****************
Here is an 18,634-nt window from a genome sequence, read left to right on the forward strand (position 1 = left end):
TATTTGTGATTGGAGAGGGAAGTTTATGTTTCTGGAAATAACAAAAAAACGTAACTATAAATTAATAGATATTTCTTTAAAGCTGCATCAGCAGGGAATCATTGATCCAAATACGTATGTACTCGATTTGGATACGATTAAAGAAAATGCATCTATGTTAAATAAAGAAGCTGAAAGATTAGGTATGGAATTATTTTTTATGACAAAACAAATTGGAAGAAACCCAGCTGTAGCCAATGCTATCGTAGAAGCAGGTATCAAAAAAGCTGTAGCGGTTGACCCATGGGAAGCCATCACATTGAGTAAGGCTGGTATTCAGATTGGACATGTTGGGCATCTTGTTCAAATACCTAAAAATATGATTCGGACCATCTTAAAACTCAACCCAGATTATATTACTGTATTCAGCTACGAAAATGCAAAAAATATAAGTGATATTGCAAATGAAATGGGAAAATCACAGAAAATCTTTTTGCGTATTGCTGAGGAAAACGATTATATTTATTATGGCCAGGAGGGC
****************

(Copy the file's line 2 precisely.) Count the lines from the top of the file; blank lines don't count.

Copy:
TATTTGTGATTGGAGAGGGAAGTTTATGTTTCTGGAAATAACAAAAAAACGTAACTATAAATTAATAGATATTTCTTTAAAGCTGCATCAGCAGGGAATCATTGATCCAAATACGTATGTACTCGATTTGGATACGATTAAAGAAAATGCATCTATGTTAAATAAAGAAGCTGAAAGATTAGGTATGGAATTATTTTTTATGACAAAACAAATTGGAAGAAACCCAGCTGTAGCCAATGCTATCGTAGAAGCAGGTATCAAAAAAGCTGTAGCGGTTGACCCATGGGAAGCCATCACATTGAGTAAGGCTGGTATTCAGATTGGACATGTTGGGCATCTTGTTCAAATACCTAAAAATATGATTCGGACCATCTTAAAACTCAACCCAGATTATATTACTGTATTCAGCTACGAAAATGCAAAAAATATAAGTGATATTGCAAATGAAATGGGAAAATCACAGAAAATCTTTTTGCGTATTGCTGAGGAAAACGATTATATTTATTATGGCCAGGAGGGC